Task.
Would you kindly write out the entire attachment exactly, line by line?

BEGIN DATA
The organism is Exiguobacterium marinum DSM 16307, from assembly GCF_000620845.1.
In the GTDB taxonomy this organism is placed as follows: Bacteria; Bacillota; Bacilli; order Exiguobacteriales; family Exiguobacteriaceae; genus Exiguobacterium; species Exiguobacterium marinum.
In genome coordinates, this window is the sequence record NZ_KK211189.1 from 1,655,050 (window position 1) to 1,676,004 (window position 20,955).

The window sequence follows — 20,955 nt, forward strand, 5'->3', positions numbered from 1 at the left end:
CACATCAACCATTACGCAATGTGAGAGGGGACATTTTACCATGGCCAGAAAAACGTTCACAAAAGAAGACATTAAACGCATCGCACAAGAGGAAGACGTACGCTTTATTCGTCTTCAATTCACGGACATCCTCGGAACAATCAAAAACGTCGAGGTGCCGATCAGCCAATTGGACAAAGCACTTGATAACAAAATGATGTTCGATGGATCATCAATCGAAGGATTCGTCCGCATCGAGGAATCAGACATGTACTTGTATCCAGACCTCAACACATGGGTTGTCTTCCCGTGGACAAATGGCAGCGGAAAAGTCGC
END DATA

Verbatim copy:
The organism is Exiguobacterium marinum DSM 16307, from assembly GCF_000620845.1.
In the GTDB taxonomy this organism is placed as follows: Bacteria; Bacillota; Bacilli; order Exiguobacteriales; family Exiguobacteriaceae; genus Exiguobacterium; species Exiguobacterium marinum.
In genome coordinates, this window is the sequence record NZ_KK211189.1 from 1,655,050 (window position 1) to 1,676,004 (window position 20,955).

The window sequence follows — 20,955 nt, forward strand, 5'->3', positions numbered from 1 at the left end:
CACATCAACCATTACGCAATGTGAGAGGGGACATTTTACCATGGCCAGAAAAACGTTCACAAAAGAAGACATTAAACGCATCGCACAAGAGGAAGACGTACGCTTTATTCGTCTTCAATTCACGGACATCCTCGGAACAATCAAAAACGTCGAGGTGCCGATCAGCCAATTGGACAAAGCACTTGATAACAAAATGATGTTCGATGGATCATCAATCGAAGGATTCGTCCGCATCGAGGAATCAGACATGTACTTGTATCCAGACCTCAACACATGGGTTGTCTTCCCGTGGACAAATGGCAGCGGAAAAGTCGC